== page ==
The value of biodiversity is classified
into direct and indirect values as shown
in the below diagram.
The direct value include food resources
like grains, vegetables, fruits which
are obtained from plant resources and
meat, fish, egg, milk and milk products
from animal resources. These also
include other values like medicine,
fuel, timber, fiber, wool, wax, resin,
rubber, silk and decorative items.
The direct values are of two types (i)
Consumptive use value and (ii)
Productive use value.
Consumptive use value:
These are the direct use values where
the biodiversity products can be
harvested and consumed directly.
Example: Food, fuel and drugs. These
goods are consumed locally and do no
figure in national and international
(i) Plants: The most fundamental value of biological
resources particularly plants is
providing food. Basically three crops
i.e. wheat, maize and rice constitute
more than two third of the food
requirement all over the world.
(ii) Fish: Through the development of aquaculture,
techniques, fish and fish products have
become the largest source of protein in
Fuel: Since ages forests have provided
wood which is used as a fuel. Moreover
fossil fuels like coal, petroleum,
natural gas are also product of
biodiversity which are directly consumed
Drugs and medicines: The traditional
medical practice like ayurveda utilizes
plants or their extracts directly. In
allopathy, the pharmaceutical industry
is much more dependent on natural
products. Many drugs are derived from
Quinine: The famous anti malaria drug is
obtained from cinchona tree.
Penicillin: A famous antibiotic is
derived from pencillium, a fungus.
Tetracycline: It is obtained from
Recently vinblastin and vincristine, two
anti cancer drugs have been obtained
from catharanthus plant which has anti
Productive use values:
These are the direct use values where
the product is commercially sold in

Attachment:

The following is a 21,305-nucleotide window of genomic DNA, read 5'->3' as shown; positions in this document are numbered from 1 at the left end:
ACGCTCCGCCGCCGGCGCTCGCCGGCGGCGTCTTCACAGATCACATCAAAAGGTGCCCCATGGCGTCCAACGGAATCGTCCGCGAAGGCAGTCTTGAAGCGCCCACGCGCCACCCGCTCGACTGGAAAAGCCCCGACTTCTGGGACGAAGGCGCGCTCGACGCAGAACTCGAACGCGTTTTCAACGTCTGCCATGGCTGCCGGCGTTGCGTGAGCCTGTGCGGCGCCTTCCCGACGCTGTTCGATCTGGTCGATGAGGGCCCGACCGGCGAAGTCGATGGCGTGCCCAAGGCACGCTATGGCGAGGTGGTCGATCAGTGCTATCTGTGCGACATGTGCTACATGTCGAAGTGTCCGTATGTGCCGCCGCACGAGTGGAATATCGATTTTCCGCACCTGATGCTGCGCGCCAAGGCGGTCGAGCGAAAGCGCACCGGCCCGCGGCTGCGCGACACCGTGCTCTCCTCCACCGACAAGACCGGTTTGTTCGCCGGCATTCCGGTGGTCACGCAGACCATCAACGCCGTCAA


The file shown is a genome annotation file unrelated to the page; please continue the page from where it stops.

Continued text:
national and international market. Many
industries are dependent upon these
values. Example- Textile, leather, silk,
paper and pulp industry etc. Although
there is an international ban on trade
of products from endangered species like
tusks of elephants, wool from sheep, fur
of many animals etc. These are traded in
market and fetch a booming business.
Biodiversity provides indirect benefits
to human beings which support the
existence of biological life and other
benefits which are difficult to
quantify. These include social and
cultural values, ethical values,
aesthetic values, option values and
environment service values.
Social and cultural value:
Many plants and animals are considered
holy and sacred in India and are
worshipped like Tulsi, peepal, cow,
snake etc. In Indian society great
cultural value is given to forest and as
such tiger, peacock and lotus are named
as the national animal, bird and flower
Ethical: These values are related to
conservation of biodiversity where
ethical issue of ‘all life forms must be
preserved’ is laid down. There is an
existence value which is attached to
each species because biodiversity is
valuable for the survival of human race.
Moreover all species have a moral right
to exist independent of our need for
There is a great aesthetic value which
is attached to biodiversity. Natural
landscapes at undisturbed places are a
delight to watch and also provide
opportunities for recreational
activities like bird watching,
photography etc. It promotes eco-tourism
which further generates revenue by
designing of zoological, botanical
gardens, national parks, wild life
These values include the unexplored or
unknown potentials of biodiversity.
Environment service values: The most
important benefit of biodiversity is
maintenance of environment services
Carbon dioxide fixation through
Maintaining of essential nutrients by
carbon (C), oxygen (O), Nitrogen (N),
Sulphur (S), Phosphorus (P) cycles.
Maintaining water cycle and recharging
of ground water.
Soil formation and protection from
Regulating climate by recycling moisture
into the atmosphere.
Detoxification and decomposition of